It was a rainy but perfect day at a bed and breakfast in Vermont in 2006. Seventy people gathered to watch two people they love get married.
“I have the privilege of announcing for the first time, ‘Mr. and Mrs. Weirdo and Goofball’.”
No, it wasn’t the typical pronouncement at a wedding. No, it wasn’t the officiant playing a prank. But, it was the perfect way for Sarah and Everett Hamilton to begin their married life.
Those are the affectionate names this couple uses to refer to one another. She calls him Weirdo. He calls her Goofball.
“Everett would just do these weird things and his friends would say, ‘That sounds like him’,” Sarah said. “So, I started calling him weirdo. Some days, I’m just as weird! I always laugh at his jokes.”
Sarah says she’s always loved the way Everett carries himself.
“Everett was loved at worked and had so many friends. I knew I could have kids with him because of his confidence. He has never let ectodermal dysplasia stop him.”
The two met at work 18 years ago. Sarah trained him on satellites for six months at Goddard Space Center.
“The joke is that I’m still training him!” she laughed.
For two years, they were just coworkers at the National Aeronautics and Space Administration (NASA). Then, Everett left for another job. It took a while for the duo to reconnect but they kept in touch. They would get together with friends and play poker. Then, Everett decided to take a temporary assignment – in Korea.
Soon, they were emailing daily. When Everett was due to return home, Sarah emailed him and asked him out on a date. He said, yes, and they met for dinner at a Mexican restaurant.
“I was nervous. What would we talk about if we couldn’t talk about work? But the conversation flowed freely,” Sarah said.
When Everett moved back, he was living in north Virginia while Sarah was 60 miles away, living in Maryland. But the distance couldn’t keep Weirdo and Goofball apart. He proposed to her in 2005 and they married the next year.
Growing up with x-linked hypohidrotic ectodermal dysplasia (XLHED), Everett never imagined that someone would marry him and want to have kids. He went on dates but just thought he would never get married. Sarah said there was just something about Everett that attracted her to him.
“We were like-minded, both active. All relationships take work,” Sarah said.
She was well aware that Everett had a rare condition that could be passed on to his children.
“I knew he had ectodermal dysplasia from when we first worked together. He let people know about his ectodermal dysplasia and his nut allergy. When we started dating, he reminded me that if we got serious, this could affect our kids,” Sarah said.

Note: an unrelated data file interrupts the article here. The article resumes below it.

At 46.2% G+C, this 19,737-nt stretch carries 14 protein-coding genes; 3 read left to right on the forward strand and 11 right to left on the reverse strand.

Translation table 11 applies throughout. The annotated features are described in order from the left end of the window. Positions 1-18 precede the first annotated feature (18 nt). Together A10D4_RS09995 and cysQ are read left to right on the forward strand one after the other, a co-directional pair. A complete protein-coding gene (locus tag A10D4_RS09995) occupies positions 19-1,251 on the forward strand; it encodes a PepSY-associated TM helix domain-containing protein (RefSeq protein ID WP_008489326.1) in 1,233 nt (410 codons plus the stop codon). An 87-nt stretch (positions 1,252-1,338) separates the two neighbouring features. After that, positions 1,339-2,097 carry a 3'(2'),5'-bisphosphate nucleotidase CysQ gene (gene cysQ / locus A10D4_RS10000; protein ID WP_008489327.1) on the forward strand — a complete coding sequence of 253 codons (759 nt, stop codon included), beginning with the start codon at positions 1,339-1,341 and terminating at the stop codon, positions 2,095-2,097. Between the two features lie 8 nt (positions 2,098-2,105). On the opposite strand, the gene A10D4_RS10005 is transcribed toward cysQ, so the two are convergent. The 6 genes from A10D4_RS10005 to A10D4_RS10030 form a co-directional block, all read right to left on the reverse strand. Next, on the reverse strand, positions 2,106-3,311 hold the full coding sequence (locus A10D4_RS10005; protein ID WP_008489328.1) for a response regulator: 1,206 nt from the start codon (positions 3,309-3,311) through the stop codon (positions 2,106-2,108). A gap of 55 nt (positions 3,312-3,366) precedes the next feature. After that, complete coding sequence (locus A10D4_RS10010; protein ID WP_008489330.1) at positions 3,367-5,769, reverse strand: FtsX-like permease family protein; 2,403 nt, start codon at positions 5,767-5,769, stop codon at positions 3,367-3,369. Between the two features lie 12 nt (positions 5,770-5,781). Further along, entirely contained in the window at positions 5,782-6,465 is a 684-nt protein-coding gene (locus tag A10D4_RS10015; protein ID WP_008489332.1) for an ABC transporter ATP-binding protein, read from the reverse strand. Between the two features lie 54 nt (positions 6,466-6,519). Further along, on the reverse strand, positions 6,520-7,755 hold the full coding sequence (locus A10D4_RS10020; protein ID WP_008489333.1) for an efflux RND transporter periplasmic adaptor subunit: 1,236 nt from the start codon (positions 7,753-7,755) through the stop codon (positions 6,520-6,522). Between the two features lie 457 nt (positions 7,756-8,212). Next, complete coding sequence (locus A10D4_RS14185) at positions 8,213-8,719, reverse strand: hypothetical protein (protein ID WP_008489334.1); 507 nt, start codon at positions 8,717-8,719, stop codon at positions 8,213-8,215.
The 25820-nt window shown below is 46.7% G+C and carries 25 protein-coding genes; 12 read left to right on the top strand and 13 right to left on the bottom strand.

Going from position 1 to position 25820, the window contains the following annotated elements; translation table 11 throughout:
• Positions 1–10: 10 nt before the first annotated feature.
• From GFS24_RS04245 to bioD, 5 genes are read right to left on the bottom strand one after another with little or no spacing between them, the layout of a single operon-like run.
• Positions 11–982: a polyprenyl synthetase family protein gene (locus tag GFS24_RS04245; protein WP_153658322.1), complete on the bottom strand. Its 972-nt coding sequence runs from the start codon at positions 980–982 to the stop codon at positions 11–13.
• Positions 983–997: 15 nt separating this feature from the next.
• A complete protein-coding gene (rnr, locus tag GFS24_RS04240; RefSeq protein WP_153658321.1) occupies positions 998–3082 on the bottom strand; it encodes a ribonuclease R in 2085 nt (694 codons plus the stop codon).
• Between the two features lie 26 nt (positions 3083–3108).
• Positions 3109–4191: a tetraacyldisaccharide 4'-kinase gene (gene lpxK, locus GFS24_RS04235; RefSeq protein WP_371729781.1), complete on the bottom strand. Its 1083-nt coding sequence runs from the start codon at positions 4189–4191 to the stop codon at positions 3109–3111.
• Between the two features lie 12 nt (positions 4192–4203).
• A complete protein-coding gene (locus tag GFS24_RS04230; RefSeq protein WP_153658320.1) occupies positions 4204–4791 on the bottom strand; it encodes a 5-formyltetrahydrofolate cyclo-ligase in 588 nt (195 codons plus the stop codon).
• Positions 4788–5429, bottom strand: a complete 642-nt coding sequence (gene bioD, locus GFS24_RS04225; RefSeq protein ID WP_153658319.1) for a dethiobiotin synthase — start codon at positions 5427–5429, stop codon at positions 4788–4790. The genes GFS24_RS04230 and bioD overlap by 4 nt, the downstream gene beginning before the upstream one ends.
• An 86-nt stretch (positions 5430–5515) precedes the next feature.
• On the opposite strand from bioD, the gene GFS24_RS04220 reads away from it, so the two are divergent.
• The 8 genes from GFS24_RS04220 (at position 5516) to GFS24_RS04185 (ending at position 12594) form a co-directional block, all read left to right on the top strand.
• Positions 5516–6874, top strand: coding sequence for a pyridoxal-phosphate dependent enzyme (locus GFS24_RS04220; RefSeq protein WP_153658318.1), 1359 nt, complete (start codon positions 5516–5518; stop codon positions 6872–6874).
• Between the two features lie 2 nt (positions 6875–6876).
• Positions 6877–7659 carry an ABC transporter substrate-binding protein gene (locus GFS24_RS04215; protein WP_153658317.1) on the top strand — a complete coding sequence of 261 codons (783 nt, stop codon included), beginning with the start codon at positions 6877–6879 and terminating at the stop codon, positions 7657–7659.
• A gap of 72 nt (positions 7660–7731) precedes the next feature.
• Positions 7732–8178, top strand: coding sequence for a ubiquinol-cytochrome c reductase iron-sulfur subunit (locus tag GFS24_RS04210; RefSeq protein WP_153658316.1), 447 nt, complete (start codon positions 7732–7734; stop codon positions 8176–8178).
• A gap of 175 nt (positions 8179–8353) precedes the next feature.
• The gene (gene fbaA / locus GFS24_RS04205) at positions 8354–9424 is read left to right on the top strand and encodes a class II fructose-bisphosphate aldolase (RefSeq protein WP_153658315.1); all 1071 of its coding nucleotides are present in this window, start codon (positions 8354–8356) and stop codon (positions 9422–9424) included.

“At first, I didn’t want our kids to have to endure what Everett went through as a kid. He can’t sweat, had missing teeth and many allergies. But he has so many friends, people who take care of him. His friends would take buckets and pour water on him to help cool him down. I realized that he would be a good example to the kids. I knew I could do this. It was livable.”
The Hamiltons have two daughters, Addison and Hazel. Both are XLHED carriers. They aren’t the only family members who are affected. Everett’s mom and her identical twin were both diagnosed when Everett was born.
Addison, 5, is the least affected, according to her mom. She has 19 baby teeth which are conical shaped and has 15-16 adult teeth. She also has numerous food allergies and asthma, like her dad. And this soccer player does overheat easily as well.
Hazel, 4, has patchy hair, one tooth, and reflux issues. Luckily, she doesn’t have any allergies or asthma. Mom says she’s stubborn and doesn’t always like to be cooled down. She has more chewing issues because of her lack of teeth and doesn’t like to chew her food.
While Everett often had pneumonia as a child, the girls have not had that.
Besides family, Sarah had never met anyone else affected by the condition until she attended the National Foundation for Ectodermal Dysplasias Family Conference this past July in Falls Church, Va.
“I only regret not going to a Family Conference before having kids so I would have been better prepared. I wouldn’t have changed my desire to have a family. I learned that the dry mouth issues the girls have and the allergies were a part of the XLHED.”
When it comes to parenting and managing ectodermal dysplasia, Sarah and Everett are on the same page.
“While both girls have ectodermal dysplasia, they are affected differently. They are individuals. The girls don’t see themselves as different. We tell them like it is. We tell them they are like daddy,” Sarah said.
“We still live a normal life. It’s not complicated. Just pack what you need to stay cool. Ectodermal dysplasia is our norm. We don’t let it stop us.”
Today, Sarah is a mission planner for two NASA Deep Space Missions and Everett is a flight director for weather satellite operations for the National Oceanic and Atmospheric Administration (NOAA). They both still love doing things outdoors.
“I don’t have too many concerns for Everett in terms of ectodermal dysplasia,” Sarah said. “Except maybe when he wants to golf on a code red day in Maryland! But, we bike 100 miles, we camp, we vacation. We just don’t do it June. We will do it in October.”
Sarah said she wanted to share their story because of the response she got at the Family Conference.
“I never thought of it as a big deal asking Everett out on that first date knowing he had XLHED. But being at the (Family) Conference, to many there, the next generation of kids, it is a big deal. Just to know that it is possible to meet someone and have a family. So, Ev and I wanted to volunteer to tell his/our story,” Sarah said.
And that’s the story of Mr. and Mrs. Weirdo and Goofball. A love story that has only just begun.